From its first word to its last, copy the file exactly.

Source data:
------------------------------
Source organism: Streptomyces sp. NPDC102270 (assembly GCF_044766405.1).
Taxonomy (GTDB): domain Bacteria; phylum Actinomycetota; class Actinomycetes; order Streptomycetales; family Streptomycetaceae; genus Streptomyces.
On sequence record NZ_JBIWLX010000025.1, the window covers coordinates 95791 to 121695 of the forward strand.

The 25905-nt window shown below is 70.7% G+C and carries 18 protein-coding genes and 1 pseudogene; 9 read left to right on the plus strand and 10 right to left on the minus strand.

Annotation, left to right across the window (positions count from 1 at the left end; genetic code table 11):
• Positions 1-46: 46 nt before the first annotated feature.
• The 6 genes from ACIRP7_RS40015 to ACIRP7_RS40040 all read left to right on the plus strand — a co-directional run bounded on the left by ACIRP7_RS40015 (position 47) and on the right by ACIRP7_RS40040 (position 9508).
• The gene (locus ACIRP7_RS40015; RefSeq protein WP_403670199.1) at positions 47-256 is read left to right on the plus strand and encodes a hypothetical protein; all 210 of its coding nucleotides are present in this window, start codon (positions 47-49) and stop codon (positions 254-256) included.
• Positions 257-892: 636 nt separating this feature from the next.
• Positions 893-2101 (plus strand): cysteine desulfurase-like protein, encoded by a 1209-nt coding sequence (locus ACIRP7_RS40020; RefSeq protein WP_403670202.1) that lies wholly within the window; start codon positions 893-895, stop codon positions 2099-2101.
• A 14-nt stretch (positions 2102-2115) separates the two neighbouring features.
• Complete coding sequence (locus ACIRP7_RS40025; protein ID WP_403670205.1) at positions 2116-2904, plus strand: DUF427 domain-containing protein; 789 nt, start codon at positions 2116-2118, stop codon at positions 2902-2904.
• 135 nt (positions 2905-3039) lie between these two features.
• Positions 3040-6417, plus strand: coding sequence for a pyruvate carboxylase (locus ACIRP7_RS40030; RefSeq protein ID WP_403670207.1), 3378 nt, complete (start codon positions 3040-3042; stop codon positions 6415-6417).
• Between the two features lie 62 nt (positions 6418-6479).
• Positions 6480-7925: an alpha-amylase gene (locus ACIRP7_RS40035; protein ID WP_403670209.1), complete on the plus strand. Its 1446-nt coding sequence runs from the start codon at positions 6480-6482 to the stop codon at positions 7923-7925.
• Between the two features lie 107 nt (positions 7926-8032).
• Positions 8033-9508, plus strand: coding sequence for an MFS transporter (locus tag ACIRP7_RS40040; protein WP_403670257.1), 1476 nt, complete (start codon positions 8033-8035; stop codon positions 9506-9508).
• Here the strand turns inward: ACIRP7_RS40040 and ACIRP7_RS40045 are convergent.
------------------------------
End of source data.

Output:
Source organism: Streptomyces sp. NPDC102270 (assembly GCF_044766405.1).
Taxonomy (GTDB): domain Bacteria; phylum Actinomycetota; class Actinomycetes; order Streptomycetales; family Streptomycetaceae; genus Streptomyces.
On sequence record NZ_JBIWLX010000025.1, the window covers coordinates 95791 to 121695 of the forward strand.

The 25905-nt window shown below is 70.7% G+C and carries 18 protein-coding genes and 1 pseudogene; 9 read left to right on the plus strand and 10 right to left on the minus strand.

Annotation, left to right across the window (positions count from 1 at the left end; genetic code table 11):
• Positions 1-46: 46 nt before the first annotated feature.
• The 6 genes from ACIRP7_RS40015 to ACIRP7_RS40040 all read left to right on the plus strand — a co-directional run bounded on the left by ACIRP7_RS40015 (position 47) and on the right by ACIRP7_RS40040 (position 9508).
• The gene (locus ACIRP7_RS40015; RefSeq protein WP_403670199.1) at positions 47-256 is read left to right on the plus strand and encodes a hypothetical protein; all 210 of its coding nucleotides are present in this window, start codon (positions 47-49) and stop codon (positions 254-256) included.
• Positions 257-892: 636 nt separating this feature from the next.
• Positions 893-2101 (plus strand): cysteine desulfurase-like protein, encoded by a 1209-nt coding sequence (locus ACIRP7_RS40020; RefSeq protein WP_403670202.1) that lies wholly within the window; start codon positions 893-895, stop codon positions 2099-2101.
• A 14-nt stretch (positions 2102-2115) separates the two neighbouring features.
• Complete coding sequence (locus ACIRP7_RS40025; protein ID WP_403670205.1) at positions 2116-2904, plus strand: DUF427 domain-containing protein; 789 nt, start codon at positions 2116-2118, stop codon at positions 2902-2904.
• 135 nt (positions 2905-3039) lie between these two features.
• Positions 3040-6417, plus strand: coding sequence for a pyruvate carboxylase (locus ACIRP7_RS40030; RefSeq protein ID WP_403670207.1), 3378 nt, complete (start codon positions 3040-3042; stop codon positions 6415-6417).
• Between the two features lie 62 nt (positions 6418-6479).
• Positions 6480-7925: an alpha-amylase gene (locus ACIRP7_RS40035; protein ID WP_403670209.1), complete on the plus strand. Its 1446-nt coding sequence runs from the start codon at positions 6480-6482 to the stop codon at positions 7923-7925.
• Between the two features lie 107 nt (positions 7926-8032).
• Positions 8033-9508, plus strand: coding sequence for an MFS transporter (locus tag ACIRP7_RS40040; protein WP_403670257.1), 1476 nt, complete (start codon positions 8033-8035; stop codon positions 9506-9508).
• Here the strand turns inward: ACIRP7_RS40040 and ACIRP7_RS40045 are convergent.